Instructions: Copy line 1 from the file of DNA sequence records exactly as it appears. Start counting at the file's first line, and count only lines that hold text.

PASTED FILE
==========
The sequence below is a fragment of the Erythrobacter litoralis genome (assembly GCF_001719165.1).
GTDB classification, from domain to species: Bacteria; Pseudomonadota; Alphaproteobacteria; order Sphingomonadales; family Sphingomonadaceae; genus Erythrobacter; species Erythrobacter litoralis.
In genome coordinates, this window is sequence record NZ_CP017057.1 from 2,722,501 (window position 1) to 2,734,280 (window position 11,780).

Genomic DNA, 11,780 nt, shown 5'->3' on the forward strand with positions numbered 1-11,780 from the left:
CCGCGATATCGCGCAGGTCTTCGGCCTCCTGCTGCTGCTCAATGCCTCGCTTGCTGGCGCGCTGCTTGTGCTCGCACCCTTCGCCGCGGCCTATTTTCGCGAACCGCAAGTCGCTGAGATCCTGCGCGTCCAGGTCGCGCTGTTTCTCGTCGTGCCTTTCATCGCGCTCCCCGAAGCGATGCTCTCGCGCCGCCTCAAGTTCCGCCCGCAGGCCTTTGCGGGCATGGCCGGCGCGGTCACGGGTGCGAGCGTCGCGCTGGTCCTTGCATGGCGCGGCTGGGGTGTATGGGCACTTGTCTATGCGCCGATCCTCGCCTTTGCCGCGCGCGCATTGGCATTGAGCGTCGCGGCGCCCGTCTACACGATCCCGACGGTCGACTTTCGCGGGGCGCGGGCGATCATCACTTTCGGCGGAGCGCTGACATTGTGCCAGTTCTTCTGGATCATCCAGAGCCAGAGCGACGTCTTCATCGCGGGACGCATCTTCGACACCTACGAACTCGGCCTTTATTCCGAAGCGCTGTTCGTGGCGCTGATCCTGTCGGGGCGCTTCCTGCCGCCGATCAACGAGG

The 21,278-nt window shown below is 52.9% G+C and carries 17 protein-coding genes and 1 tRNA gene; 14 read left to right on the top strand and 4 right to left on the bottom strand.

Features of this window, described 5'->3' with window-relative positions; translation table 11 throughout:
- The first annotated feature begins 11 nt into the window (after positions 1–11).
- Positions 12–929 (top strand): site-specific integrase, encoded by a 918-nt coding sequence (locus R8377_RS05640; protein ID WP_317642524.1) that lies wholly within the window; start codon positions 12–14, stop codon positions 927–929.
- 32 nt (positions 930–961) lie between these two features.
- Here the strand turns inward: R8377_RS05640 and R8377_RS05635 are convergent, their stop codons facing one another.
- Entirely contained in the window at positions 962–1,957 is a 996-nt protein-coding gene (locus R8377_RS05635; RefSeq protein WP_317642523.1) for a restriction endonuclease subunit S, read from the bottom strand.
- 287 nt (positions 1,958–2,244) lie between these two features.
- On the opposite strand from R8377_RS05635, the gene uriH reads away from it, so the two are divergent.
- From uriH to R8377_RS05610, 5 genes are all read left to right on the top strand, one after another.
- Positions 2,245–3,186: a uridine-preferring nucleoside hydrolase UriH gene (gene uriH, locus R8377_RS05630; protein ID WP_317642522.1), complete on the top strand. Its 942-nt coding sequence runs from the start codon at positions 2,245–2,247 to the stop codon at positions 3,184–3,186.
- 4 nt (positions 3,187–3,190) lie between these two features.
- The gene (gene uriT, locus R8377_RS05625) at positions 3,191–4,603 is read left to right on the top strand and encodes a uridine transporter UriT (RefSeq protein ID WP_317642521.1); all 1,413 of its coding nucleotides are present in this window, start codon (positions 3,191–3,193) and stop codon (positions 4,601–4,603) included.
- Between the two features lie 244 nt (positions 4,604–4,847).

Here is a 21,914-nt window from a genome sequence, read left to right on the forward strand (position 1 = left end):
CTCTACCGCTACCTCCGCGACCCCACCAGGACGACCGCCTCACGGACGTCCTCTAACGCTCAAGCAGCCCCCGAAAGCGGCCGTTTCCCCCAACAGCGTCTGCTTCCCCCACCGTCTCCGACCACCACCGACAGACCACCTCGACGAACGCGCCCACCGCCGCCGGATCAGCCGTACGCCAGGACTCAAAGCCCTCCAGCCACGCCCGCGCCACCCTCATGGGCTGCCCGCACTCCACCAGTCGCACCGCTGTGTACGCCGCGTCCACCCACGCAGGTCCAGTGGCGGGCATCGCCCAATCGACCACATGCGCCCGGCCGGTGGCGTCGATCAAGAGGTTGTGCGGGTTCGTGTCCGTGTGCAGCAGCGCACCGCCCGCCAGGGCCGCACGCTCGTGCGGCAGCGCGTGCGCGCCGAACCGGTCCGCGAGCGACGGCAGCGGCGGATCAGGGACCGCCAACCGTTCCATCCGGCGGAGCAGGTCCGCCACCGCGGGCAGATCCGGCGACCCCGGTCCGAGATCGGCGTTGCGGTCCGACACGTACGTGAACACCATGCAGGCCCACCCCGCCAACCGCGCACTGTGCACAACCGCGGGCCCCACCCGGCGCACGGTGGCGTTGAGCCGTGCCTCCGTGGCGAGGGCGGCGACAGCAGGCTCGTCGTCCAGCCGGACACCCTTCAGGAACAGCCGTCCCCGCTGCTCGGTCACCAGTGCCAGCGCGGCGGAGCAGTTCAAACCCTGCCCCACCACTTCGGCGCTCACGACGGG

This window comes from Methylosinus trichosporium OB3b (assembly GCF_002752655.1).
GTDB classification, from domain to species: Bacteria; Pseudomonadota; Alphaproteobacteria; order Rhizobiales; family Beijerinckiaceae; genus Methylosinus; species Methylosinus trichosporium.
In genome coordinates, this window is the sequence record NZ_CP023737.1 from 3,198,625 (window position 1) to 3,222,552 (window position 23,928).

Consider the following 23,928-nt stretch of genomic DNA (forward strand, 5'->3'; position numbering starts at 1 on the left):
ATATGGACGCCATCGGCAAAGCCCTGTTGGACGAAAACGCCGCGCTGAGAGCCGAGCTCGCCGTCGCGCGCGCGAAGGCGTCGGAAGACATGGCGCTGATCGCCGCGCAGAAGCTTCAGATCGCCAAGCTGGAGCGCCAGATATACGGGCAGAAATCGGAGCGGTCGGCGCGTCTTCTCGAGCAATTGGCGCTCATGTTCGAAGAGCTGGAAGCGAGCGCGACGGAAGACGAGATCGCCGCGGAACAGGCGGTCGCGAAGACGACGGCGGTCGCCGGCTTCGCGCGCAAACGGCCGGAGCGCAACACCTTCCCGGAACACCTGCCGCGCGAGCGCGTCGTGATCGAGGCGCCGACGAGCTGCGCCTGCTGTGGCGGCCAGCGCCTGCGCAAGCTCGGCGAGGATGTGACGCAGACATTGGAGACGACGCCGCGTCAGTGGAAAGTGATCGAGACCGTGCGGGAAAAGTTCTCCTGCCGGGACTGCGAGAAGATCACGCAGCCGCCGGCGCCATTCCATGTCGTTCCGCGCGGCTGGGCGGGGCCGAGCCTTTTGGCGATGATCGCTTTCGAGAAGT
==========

The sequence below is a fragment of the Erythrobacter litoralis genome (assembly GCF_001719165.1).